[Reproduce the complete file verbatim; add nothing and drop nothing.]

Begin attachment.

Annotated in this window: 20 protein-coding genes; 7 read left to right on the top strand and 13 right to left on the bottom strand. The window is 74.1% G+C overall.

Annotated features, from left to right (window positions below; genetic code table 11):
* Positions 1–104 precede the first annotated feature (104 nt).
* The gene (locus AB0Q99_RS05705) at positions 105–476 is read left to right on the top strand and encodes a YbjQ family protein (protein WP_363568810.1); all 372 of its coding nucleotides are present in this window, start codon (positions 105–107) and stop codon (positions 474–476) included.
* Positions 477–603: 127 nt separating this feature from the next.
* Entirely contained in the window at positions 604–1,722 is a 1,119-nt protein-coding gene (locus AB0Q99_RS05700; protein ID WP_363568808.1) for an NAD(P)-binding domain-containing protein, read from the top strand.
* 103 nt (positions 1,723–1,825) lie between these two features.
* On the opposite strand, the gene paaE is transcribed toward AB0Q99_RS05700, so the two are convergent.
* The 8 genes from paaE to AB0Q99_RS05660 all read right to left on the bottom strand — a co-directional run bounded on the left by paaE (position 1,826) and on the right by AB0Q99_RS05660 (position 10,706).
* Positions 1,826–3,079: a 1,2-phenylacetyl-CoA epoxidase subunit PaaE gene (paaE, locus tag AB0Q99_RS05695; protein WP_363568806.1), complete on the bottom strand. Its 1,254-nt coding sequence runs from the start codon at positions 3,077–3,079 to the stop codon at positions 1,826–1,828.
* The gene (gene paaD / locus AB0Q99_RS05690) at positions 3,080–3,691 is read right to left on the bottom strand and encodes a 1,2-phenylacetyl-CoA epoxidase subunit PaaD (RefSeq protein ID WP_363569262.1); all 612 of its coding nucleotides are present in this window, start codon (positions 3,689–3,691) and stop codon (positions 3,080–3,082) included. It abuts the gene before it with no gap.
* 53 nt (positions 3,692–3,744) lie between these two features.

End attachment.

Annotated in this window: 20 protein-coding genes; 7 read left to right on the top strand and 13 right to left on the bottom strand. The window is 74.1% G+C overall.

Annotated features, from left to right (window positions below; genetic code table 11):
* Positions 1–104 precede the first annotated feature (104 nt).
* The gene (locus AB0Q99_RS05705) at positions 105–476 is read left to right on the top strand and encodes a YbjQ family protein (protein WP_363568810.1); all 372 of its coding nucleotides are present in this window, start codon (positions 105–107) and stop codon (positions 474–476) included.
* Positions 477–603: 127 nt separating this feature from the next.
* Entirely contained in the window at positions 604–1,722 is a 1,119-nt protein-coding gene (locus AB0Q99_RS05700; protein ID WP_363568808.1) for an NAD(P)-binding domain-containing protein, read from the top strand.
* 103 nt (positions 1,723–1,825) lie between these two features.
* On the opposite strand, the gene paaE is transcribed toward AB0Q99_RS05700, so the two are convergent.
* The 8 genes from paaE to AB0Q99_RS05660 all read right to left on the bottom strand — a co-directional run bounded on the left by paaE (position 1,826) and on the right by AB0Q99_RS05660 (position 10,706).
* Positions 1,826–3,079: a 1,2-phenylacetyl-CoA epoxidase subunit PaaE gene (paaE, locus tag AB0Q99_RS05695; protein WP_363568806.1), complete on the bottom strand. Its 1,254-nt coding sequence runs from the start codon at positions 3,077–3,079 to the stop codon at positions 1,826–1,828.
* The gene (gene paaD / locus AB0Q99_RS05690) at positions 3,080–3,691 is read right to left on the bottom strand and encodes a 1,2-phenylacetyl-CoA epoxidase subunit PaaD (RefSeq protein ID WP_363569262.1); all 612 of its coding nucleotides are present in this window, start codon (positions 3,689–3,691) and stop codon (positions 3,080–3,082) included. It abuts the gene before it with no gap.
* 53 nt (positions 3,692–3,744) lie between these two features.